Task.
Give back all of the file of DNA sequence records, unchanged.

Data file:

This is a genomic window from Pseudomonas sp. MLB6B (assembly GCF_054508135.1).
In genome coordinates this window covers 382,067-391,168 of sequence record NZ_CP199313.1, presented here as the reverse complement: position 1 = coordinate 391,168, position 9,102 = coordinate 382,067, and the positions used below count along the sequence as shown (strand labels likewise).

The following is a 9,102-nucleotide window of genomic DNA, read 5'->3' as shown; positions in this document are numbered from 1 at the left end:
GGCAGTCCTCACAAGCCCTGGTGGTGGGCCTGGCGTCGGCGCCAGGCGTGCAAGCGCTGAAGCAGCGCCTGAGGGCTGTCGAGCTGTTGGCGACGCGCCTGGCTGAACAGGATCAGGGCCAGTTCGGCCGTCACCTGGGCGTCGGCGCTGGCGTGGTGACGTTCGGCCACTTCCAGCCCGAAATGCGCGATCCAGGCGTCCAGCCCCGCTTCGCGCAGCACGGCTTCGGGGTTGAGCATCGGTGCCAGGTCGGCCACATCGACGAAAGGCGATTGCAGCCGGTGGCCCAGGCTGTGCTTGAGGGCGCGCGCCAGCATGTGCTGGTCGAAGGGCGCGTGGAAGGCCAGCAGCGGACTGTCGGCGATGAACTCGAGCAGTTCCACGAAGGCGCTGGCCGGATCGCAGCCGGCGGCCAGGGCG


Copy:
This is a genomic window from Pseudomonas sp. MLB6B (assembly GCF_054508135.1).
In genome coordinates this window covers 382,067-391,168 of sequence record NZ_CP199313.1, presented here as the reverse complement: position 1 = coordinate 391,168, position 9,102 = coordinate 382,067, and the positions used below count along the sequence as shown (strand labels likewise).

The following is a 9,102-nucleotide window of genomic DNA, read 5'->3' as shown; positions in this document are numbered from 1 at the left end:
GGCAGTCCTCACAAGCCCTGGTGGTGGGCCTGGCGTCGGCGCCAGGCGTGCAAGCGCTGAAGCAGCGCCTGAGGGCTGTCGAGCTGTTGGCGACGCGCCTGGCTGAACAGGATCAGGGCCAGTTCGGCCGTCACCTGGGCGTCGGCGCTGGCGTGGTGACGTTCGGCCACTTCCAGCCCGAAATGCGCGATCCAGGCGTCCAGCCCCGCTTCGCGCAGCACGGCTTCGGGGTTGAGCATCGGTGCCAGGTCGGCCACATCGACGAAAGGCGATTGCAGCCGGTGGCCCAGGCTGTGCTTGAGGGCGCGCGCCAGCATGTGCTGGTCGAAGGGCGCGTGGAAGGCCAGCAGCGGACTGTCGGCGATGAACTCGAGCAGTTCCACGAAGGCGCTGGCCGGATCGCAGCCGGCGGCCAGGGCG